In the final analysis, the field of epigenetics DOES demonstrate that what parents do affects their unborn children and grandchildren. It DOES give us an extra reason to take care of our bodies and make good choices. But the science is extremely complex, and it is nowhere near as cut and dry – nor “moral” as this video wants us to believe. And it definitely does not “prove” the Bible, nor the concept of “Generational Curses” in any way that the video is suggesting – or demanding – that we believe.

For more reading on this topic, check out:
http://www.sciencebasedmedicine.org/epigenetics-it-doesnt-mean-what-quacks-think-it-means/

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Non-historical Adam and Eve, and original sin

I got in an unplanned discussion with a friend today about Adam and Eve and not taking Genesis 1 and 2 literally.   I’ve written about my views on that before but there are some rubber-meets-the-road questions about how the gospel segues with that viewpoint, that I am asked pretty routinely.   The difference is that today I took the time to write out some replies, which I thought I would share here.

My friend asked the million dollar question (or posed the million dollar objection, whichever 🙂 ) which was:

When you remove the idea that there was a literal Adam and Eve from the picture, you set up a scenario that says Original Sin does not actually exist. In other words if there were other human beings who had been born before the Fall, then there’s still a race out there that hasn’t fallen potentially and therefore does not need a savior?”  

Image

My first reply to my friend was thus:

“This is somewhat off the main topic of what you are bringing up, but just for the record: “original sin” is a term that is somewhat modern compared to antiquity, and postdates the break of the eastern church from Catholicism – the entire Eastern Orthodox church doesn’t believe in “original sin” but something called “ancestral sin” which is a somewhat different spin on the topic – not particularly relevant to a discussion of whether or not Adam and Eve are the first humans, but worth mentioning nonetheless. (http://www.stmaryorthodoxchurch.org/orthodoxy/articles/ancestral_versus_original_sin)

Since that has next to nothing to do with the main discussion here but is offered just as an informative freebee, I just thought I’d throw it out there, hit send, and then reply to what you’re actually writing about.   I’m not mentioning this because I believe in the Eastern Orthodox perspective per se, but simply to point out that there are a lot of unexamined ideas that we inherit as Christians about something even as seemingly straightforward as our belief in “original sin” which turns out to be not so straightforward as we’d like it to be, after all.  ”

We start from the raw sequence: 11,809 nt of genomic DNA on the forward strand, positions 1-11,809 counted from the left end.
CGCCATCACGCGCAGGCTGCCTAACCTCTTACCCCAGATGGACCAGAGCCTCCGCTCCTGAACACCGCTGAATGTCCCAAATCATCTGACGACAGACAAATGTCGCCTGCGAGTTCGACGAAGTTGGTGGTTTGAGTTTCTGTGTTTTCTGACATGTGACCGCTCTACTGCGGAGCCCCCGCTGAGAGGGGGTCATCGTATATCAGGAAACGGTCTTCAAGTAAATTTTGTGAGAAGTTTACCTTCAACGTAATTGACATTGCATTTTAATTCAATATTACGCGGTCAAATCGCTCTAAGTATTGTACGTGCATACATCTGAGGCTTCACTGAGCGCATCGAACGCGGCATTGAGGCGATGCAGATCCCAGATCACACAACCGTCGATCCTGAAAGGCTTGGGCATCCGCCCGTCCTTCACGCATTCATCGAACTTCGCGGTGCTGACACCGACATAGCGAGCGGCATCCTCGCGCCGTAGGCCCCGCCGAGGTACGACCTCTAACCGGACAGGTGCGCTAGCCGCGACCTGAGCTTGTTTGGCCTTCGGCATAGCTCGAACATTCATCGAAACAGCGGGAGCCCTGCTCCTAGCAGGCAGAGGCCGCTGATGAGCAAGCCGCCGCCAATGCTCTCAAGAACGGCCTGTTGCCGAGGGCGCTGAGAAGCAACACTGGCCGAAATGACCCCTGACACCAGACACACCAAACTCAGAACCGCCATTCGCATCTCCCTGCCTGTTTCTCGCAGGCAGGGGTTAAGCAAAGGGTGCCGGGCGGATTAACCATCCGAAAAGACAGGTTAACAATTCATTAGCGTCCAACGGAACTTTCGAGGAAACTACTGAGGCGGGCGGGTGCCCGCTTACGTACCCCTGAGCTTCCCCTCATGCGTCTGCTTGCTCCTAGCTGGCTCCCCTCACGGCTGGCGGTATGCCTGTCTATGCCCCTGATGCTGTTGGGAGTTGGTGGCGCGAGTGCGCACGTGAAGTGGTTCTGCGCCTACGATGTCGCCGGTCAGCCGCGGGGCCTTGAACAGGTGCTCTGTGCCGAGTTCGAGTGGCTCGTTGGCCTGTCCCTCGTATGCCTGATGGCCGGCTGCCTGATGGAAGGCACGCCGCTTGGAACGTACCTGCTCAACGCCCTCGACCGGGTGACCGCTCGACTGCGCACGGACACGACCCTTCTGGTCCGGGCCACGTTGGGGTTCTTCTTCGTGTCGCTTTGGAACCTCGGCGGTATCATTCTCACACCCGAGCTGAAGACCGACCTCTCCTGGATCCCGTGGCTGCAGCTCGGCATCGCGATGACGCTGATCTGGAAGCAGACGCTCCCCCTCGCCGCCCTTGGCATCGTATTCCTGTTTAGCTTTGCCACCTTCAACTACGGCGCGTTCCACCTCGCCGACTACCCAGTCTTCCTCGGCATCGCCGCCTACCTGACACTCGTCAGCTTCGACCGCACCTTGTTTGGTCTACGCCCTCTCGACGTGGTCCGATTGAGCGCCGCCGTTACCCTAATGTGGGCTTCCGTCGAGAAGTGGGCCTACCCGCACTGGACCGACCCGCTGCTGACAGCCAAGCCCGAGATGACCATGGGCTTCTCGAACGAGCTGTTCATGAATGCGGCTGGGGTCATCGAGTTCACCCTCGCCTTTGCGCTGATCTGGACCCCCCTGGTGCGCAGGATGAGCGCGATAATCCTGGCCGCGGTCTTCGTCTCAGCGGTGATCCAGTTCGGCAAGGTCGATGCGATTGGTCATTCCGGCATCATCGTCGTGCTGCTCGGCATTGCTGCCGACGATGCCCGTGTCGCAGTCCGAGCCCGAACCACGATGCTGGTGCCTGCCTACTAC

Then I hit send, and wrote my next post, the one that everyone wants to dig into anyway: 

I personally don’t believe that removing a literal Adam and Eve from the picture sets up a scenario that original sin doesn’t not actually exist, at least, not in a way that would deny the purpose of Christ’s sacrifice – because I think the Adam and Eve story is parable, it’s meaning is to reveal truth – truth about Gods reasons for sending His son. Just as like 2 chapters later in Genesis we read stuff like, “Jubal was the father of all who play the pipe” and “Jabal; he was the father of those who dwell in tents and have livestock” I don’t take to means that anyone who ever played the pipe, or lived in a tent and has livestock, is literally the descendants of one of these two guys (and why? because when the [literal,  proportedly worldwide]  flood came, everyone would have been wiped out except Noah’s descendants, and unless Noah was descended from all three guys…this isn’t talking about NATURAL descent, but spiritual descent. )

If we’re going to interpret scripture with scripture, then we need to look about how scripture interprets what it means to be “the father” or “the mother” of someone – and if two chapters after Adam and Eve, we see scripture speaking metaphorically about what it means to be someone’s descendent, that should give us something to chew on. Sin is transmitted through spiritual descent, just as righteousness is transmitted through spiritual descent. Sin resides in the flesh, but so also can righteousness reside in the flesh (the Word was made flesh and dwelt among us.) Just as in Christ, “all are made alive” through yes, “one man” – one is not a physical descendant of Christ in order to inherit His righteousness. Neither does one have to be a literally physical descendant of the “one man Adam” to inherit his spiritual unrighteousness. This is one of the reasons that Jesus could rail at the pharisees and tell them that they weren’t children of Abraham when push came to shove:

John 8 38-39, ESV: “I speak the things which I have seen with My Father; therefore you also do the things which you heard from your father.” They answered and said to Him, “Abraham is our father.” Jesus said to them, “If you are Abraham’s children, do the deeds of Abraham. “But as it is, you are seeking to kill Me, a man who has told you the truth, which I heard from God; this Abraham did not do.…”

Sure, they were physically literal descendants of Abraham, but what counts in the spirit realm is who one is spiritually descended from. To be a descendant of Abraham is to descend from the faith of Abraham, not from the flesh of Abraham.  Likewise, Adam *means* man, Eve means *woman*: He represents the condition of the flesh which is not choosing the tree of life (Jesus) to eat from but rather the knowledge of good and evil (earthly morality/the conscience without the Spirit of God.) – the Adam and Eve story, among other things, is revealing the condition of a human without a vital connection by the Spirit to the life of God in the Heavenlies.

So, there was my answer.   I didn’t really get into the issue of whether or not there were other people around before “Adam and Eve” although I think the age old question of “Who did Cain marry?” hints at that.   But it wasn’t important to go there, because the main idea of why it even matters is in the above material.   Of course, I find that I learn the best as I discuss my viewpoints and others viewpoints together, so feel free to add or question or tweek or say anything at all as long as it is respectful and civil, below 🙂

For more reading, I appreciated this post:
http://tamedcynic.org/do-you-have-to-believe-in-original-sin-to-be-a-christian/